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May 26, 2008

Happy Funeral!

By: Bernard Chazelle

Or, as they say, Happy Memorial Day!

I grew up in a French household where no anti-American word was ever uttered. Both of my parents suffered greatly in World War II and spoke only with reverence and gratitude about the US for its sacrifices in the war.

But the 1940s were the last time the US military liberated anyone. In the last 60 years, it has killed millions of innocent people. It has not defended the United States against any enemy. Not once. It has not protected anybody's freedom. Just the opposite, in fact.

I feel great compassion for the soldiers whose lives have been wasted by war. But my compassion is for the human beings behind the soldiers. The exhilaration of soldiering is the stuff of boys' dreams. I was once a fan of Napoleon. (Who wasn't?) I loved it how he moved his armies across the plains of Europe and all the Germans who got in his way just went to sleep. War is great fun. My most vivid memory from May 1968 was when de Gaulle flew to Germany to consult with the French troops stationed there. My grandfather, who was visiting us in Paris at the time, became livid and muttered to himself, "Oh my God, this means war." My reaction was, "Yeah!" My heart filled with joy. High school vs war! It's not even a fair contest.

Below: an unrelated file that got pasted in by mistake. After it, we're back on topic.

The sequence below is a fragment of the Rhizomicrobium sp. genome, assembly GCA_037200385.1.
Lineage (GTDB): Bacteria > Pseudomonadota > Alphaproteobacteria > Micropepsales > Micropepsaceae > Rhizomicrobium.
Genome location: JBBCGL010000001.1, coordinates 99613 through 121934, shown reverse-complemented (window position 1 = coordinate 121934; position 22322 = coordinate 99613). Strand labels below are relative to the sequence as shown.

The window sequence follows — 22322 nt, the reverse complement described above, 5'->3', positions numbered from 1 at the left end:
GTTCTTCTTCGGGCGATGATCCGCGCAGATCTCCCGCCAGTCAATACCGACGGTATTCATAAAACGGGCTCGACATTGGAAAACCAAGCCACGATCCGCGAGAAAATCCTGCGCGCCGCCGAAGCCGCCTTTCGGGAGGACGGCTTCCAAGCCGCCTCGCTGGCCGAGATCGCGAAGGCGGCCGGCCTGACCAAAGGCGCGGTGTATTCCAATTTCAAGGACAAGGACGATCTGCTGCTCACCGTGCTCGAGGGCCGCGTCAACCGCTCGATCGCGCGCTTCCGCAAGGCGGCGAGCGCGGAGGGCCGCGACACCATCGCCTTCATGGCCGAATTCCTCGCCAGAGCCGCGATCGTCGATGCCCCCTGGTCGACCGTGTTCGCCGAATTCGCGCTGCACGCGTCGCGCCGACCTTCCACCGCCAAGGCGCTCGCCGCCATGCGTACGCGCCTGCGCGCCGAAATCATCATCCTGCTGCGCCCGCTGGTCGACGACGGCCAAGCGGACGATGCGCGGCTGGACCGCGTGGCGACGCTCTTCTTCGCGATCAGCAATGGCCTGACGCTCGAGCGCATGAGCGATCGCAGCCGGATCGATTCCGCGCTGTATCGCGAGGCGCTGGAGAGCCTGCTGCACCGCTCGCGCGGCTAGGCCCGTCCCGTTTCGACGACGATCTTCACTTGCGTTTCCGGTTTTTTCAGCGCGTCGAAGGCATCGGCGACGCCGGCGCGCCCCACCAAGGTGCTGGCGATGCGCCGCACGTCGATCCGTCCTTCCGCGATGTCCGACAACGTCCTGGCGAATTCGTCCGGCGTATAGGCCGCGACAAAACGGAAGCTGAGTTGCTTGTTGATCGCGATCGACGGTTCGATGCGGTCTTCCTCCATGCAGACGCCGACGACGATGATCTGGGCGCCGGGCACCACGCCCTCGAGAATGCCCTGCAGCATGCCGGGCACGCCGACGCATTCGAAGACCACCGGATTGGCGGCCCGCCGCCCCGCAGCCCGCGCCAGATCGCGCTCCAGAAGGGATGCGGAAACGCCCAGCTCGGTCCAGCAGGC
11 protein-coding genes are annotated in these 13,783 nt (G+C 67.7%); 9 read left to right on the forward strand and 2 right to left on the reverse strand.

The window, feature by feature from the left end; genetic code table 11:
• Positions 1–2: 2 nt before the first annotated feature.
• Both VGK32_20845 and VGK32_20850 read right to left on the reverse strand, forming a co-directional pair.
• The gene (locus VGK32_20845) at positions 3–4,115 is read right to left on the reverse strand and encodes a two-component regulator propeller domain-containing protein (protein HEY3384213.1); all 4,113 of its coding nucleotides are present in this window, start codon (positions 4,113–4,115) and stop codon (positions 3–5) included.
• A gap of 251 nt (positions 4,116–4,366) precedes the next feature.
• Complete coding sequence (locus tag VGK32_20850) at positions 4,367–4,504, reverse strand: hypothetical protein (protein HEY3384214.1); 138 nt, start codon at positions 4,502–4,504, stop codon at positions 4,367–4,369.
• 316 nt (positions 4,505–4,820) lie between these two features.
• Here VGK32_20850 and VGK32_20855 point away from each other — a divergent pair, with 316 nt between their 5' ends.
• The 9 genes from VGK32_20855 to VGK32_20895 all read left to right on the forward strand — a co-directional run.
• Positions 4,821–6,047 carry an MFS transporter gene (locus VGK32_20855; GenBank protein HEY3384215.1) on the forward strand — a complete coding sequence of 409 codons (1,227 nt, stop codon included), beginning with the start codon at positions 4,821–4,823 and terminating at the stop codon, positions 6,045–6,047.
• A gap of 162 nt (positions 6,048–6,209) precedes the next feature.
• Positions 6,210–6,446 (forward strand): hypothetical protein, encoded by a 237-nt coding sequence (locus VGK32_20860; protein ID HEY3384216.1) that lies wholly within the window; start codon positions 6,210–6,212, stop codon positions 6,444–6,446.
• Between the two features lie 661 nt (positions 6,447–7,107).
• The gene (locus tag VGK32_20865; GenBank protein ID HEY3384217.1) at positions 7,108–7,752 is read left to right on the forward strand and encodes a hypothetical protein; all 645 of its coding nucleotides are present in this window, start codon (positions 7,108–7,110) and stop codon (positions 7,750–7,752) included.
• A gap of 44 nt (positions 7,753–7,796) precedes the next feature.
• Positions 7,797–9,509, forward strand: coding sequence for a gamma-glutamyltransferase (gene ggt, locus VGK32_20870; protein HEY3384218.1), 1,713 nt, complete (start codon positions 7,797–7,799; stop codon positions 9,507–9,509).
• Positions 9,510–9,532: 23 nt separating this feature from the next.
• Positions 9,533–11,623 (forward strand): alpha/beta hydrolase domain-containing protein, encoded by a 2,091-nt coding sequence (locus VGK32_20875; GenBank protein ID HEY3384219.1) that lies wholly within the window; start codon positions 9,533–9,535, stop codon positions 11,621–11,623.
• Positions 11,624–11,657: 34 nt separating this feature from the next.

The juvenile glorification of war is embedded in the military tradition. And "juvenile" is the key word. When Chris Matthews swoons at the sight of General Petraeus in his uniform all bedecked with rows of ribbons, all I see is a stiff buffoon whom I want to heckle, "Grow up, kid, get these silly doodlings off your chest!"

Leaders have their own reasons to send their armies to war. But the juvenile glorification of war is a necessary ingredient to suck people into the meat grinder. To die and to kill is the currency in which respect is traded in the military. And many people join the army to get the respect they don't receive in civilian life. What makes it juvenile is that it's a game in the end, just like football or baseball. Except that people get hurt.

I am not a pacifist. Some wars must be fought. The glorification of war, however, is based on a fraud. Anyone who kills, even for the worthiest of causes, is still a killer.